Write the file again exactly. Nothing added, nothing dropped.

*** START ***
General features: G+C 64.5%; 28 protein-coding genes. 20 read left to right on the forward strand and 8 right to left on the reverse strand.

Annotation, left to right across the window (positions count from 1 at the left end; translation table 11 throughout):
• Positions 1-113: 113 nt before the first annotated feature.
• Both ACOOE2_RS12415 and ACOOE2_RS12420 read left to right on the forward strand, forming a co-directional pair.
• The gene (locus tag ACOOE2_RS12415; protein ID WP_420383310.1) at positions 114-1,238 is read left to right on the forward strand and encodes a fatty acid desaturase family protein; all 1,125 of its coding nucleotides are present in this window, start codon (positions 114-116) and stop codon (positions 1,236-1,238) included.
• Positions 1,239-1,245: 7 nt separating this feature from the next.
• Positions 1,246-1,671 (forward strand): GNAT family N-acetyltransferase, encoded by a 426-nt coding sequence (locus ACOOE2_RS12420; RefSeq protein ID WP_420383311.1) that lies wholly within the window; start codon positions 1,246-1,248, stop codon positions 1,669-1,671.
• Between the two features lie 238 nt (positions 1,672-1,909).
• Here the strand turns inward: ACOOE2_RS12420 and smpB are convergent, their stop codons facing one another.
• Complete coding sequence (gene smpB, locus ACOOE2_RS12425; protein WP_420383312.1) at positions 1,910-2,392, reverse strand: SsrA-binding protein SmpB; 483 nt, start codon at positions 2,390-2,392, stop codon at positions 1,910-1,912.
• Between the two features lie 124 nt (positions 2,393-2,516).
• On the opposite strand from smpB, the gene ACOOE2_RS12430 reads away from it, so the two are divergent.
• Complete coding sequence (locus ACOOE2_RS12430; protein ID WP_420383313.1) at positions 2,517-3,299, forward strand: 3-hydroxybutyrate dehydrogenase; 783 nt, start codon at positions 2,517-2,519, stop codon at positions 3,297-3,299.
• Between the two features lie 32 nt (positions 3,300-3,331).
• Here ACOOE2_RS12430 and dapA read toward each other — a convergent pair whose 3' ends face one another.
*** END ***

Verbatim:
General features: G+C 64.5%; 28 protein-coding genes. 20 read left to right on the forward strand and 8 right to left on the reverse strand.

Annotation, left to right across the window (positions count from 1 at the left end; translation table 11 throughout):
• Positions 1-113: 113 nt before the first annotated feature.
• Both ACOOE2_RS12415 and ACOOE2_RS12420 read left to right on the forward strand, forming a co-directional pair.
• The gene (locus tag ACOOE2_RS12415; protein ID WP_420383310.1) at positions 114-1,238 is read left to right on the forward strand and encodes a fatty acid desaturase family protein; all 1,125 of its coding nucleotides are present in this window, start codon (positions 114-116) and stop codon (positions 1,236-1,238) included.
• Positions 1,239-1,245: 7 nt separating this feature from the next.
• Positions 1,246-1,671 (forward strand): GNAT family N-acetyltransferase, encoded by a 426-nt coding sequence (locus ACOOE2_RS12420; RefSeq protein ID WP_420383311.1) that lies wholly within the window; start codon positions 1,246-1,248, stop codon positions 1,669-1,671.
• Between the two features lie 238 nt (positions 1,672-1,909).
• Here the strand turns inward: ACOOE2_RS12420 and smpB are convergent, their stop codons facing one another.
• Complete coding sequence (gene smpB, locus ACOOE2_RS12425; protein WP_420383312.1) at positions 1,910-2,392, reverse strand: SsrA-binding protein SmpB; 483 nt, start codon at positions 2,390-2,392, stop codon at positions 1,910-1,912.
• Between the two features lie 124 nt (positions 2,393-2,516).
• On the opposite strand from smpB, the gene ACOOE2_RS12430 reads away from it, so the two are divergent.
• Complete coding sequence (locus ACOOE2_RS12430; protein ID WP_420383313.1) at positions 2,517-3,299, forward strand: 3-hydroxybutyrate dehydrogenase; 783 nt, start codon at positions 2,517-2,519, stop codon at positions 3,297-3,299.
• Between the two features lie 32 nt (positions 3,300-3,331).
• Here ACOOE2_RS12430 and dapA read toward each other — a convergent pair whose 3' ends face one another.